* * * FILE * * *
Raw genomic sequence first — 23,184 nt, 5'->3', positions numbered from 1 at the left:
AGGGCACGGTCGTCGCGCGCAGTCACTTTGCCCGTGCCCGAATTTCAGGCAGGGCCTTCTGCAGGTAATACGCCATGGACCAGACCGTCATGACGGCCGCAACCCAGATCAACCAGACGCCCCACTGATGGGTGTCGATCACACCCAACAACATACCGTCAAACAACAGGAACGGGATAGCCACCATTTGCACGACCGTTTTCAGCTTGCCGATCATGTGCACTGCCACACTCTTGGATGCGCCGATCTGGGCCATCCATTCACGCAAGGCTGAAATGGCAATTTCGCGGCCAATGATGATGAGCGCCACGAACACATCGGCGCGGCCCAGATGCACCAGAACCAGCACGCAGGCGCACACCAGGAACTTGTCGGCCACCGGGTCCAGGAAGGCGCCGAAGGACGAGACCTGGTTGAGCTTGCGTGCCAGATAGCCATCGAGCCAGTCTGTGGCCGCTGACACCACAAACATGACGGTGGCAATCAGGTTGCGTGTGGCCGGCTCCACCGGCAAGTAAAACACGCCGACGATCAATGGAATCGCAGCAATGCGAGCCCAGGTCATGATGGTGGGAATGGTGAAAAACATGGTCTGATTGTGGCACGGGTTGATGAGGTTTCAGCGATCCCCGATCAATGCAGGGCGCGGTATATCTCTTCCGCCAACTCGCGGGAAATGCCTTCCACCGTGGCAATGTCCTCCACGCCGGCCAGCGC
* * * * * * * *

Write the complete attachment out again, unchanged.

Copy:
Raw genomic sequence first — 23,184 nt, 5'->3', positions numbered from 1 at the left:
AGGGCACGGTCGTCGCGCGCAGTCACTTTGCCCGTGCCCGAATTTCAGGCAGGGCCTTCTGCAGGTAATACGCCATGGACCAGACCGTCATGACGGCCGCAACCCAGATCAACCAGACGCCCCACTGATGGGTGTCGATCACACCCAACAACATACCGTCAAACAACAGGAACGGGATAGCCACCATTTGCACGACCGTTTTCAGCTTGCCGATCATGTGCACTGCCACACTCTTGGATGCGCCGATCTGGGCCATCCATTCACGCAAGGCTGAAATGGCAATTTCGCGGCCAATGATGATGAGCGCCACGAACACATCGGCGCGGCCCAGATGCACCAGAACCAGCACGCAGGCGCACACCAGGAACTTGTCGGCCACCGGGTCCAGGAAGGCGCCGAAGGACGAGACCTGGTTGAGCTTGCGTGCCAGATAGCCATCGAGCCAGTCTGTGGCCGCTGACACCACAAACATGACGGTGGCAATCAGGTTGCGTGTGGCCGGCTCCACCGGCAAGTAAAACACGCCGACGATCAATGGAATCGCAGCAATGCGAGCCCAGGTCATGATGGTGGGAATGGTGAAAAACATGGTCTGATTGTGGCACGGGTTGATGAGGTTTCAGCGATCCCCGATCAATGCAGGGCGCGGTATATCTCTTCCGCCAACTCGCGGGAAATGCCTTCCACCGTGGCAATGTCCTCCACGCCGGCCAGCGC